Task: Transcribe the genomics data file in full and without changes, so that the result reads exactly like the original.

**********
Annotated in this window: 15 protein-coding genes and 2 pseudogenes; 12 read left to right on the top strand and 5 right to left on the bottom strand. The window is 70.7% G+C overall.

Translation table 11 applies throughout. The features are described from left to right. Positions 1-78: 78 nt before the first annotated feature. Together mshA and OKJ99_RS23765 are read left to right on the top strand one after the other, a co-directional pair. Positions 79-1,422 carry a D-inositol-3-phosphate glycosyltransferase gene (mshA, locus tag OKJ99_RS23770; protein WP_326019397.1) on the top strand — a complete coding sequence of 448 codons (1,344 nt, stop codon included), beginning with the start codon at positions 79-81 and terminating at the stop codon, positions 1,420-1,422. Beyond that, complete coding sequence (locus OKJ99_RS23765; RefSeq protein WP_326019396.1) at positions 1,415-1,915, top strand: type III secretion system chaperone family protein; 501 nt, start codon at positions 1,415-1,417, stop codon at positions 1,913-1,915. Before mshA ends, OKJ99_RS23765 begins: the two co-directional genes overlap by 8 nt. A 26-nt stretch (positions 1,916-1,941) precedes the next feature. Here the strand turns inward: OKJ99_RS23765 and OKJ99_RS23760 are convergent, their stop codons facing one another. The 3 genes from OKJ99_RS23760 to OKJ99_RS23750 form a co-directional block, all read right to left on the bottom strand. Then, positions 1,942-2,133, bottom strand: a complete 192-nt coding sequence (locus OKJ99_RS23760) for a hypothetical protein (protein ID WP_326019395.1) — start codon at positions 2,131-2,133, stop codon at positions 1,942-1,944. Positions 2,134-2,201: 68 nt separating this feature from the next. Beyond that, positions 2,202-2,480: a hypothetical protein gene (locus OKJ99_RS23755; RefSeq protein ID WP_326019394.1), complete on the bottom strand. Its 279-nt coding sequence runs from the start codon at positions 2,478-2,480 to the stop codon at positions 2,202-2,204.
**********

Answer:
Annotated in this window: 15 protein-coding genes and 2 pseudogenes; 12 read left to right on the top strand and 5 right to left on the bottom strand. The window is 70.7% G+C overall.

Translation table 11 applies throughout. The features are described from left to right. Positions 1-78: 78 nt before the first annotated feature. Together mshA and OKJ99_RS23765 are read left to right on the top strand one after the other, a co-directional pair. Positions 79-1,422 carry a D-inositol-3-phosphate glycosyltransferase gene (mshA, locus tag OKJ99_RS23770; protein WP_326019397.1) on the top strand — a complete coding sequence of 448 codons (1,344 nt, stop codon included), beginning with the start codon at positions 79-81 and terminating at the stop codon, positions 1,420-1,422. Beyond that, complete coding sequence (locus OKJ99_RS23765; RefSeq protein WP_326019396.1) at positions 1,415-1,915, top strand: type III secretion system chaperone family protein; 501 nt, start codon at positions 1,415-1,417, stop codon at positions 1,913-1,915. Before mshA ends, OKJ99_RS23765 begins: the two co-directional genes overlap by 8 nt. A 26-nt stretch (positions 1,916-1,941) precedes the next feature. Here the strand turns inward: OKJ99_RS23765 and OKJ99_RS23760 are convergent, their stop codons facing one another. The 3 genes from OKJ99_RS23760 to OKJ99_RS23750 form a co-directional block, all read right to left on the bottom strand. Then, positions 1,942-2,133, bottom strand: a complete 192-nt coding sequence (locus OKJ99_RS23760) for a hypothetical protein (protein ID WP_326019395.1) — start codon at positions 2,131-2,133, stop codon at positions 1,942-1,944. Positions 2,134-2,201: 68 nt separating this feature from the next. Beyond that, positions 2,202-2,480: a hypothetical protein gene (locus OKJ99_RS23755; RefSeq protein ID WP_326019394.1), complete on the bottom strand. Its 279-nt coding sequence runs from the start codon at positions 2,478-2,480 to the stop codon at positions 2,202-2,204.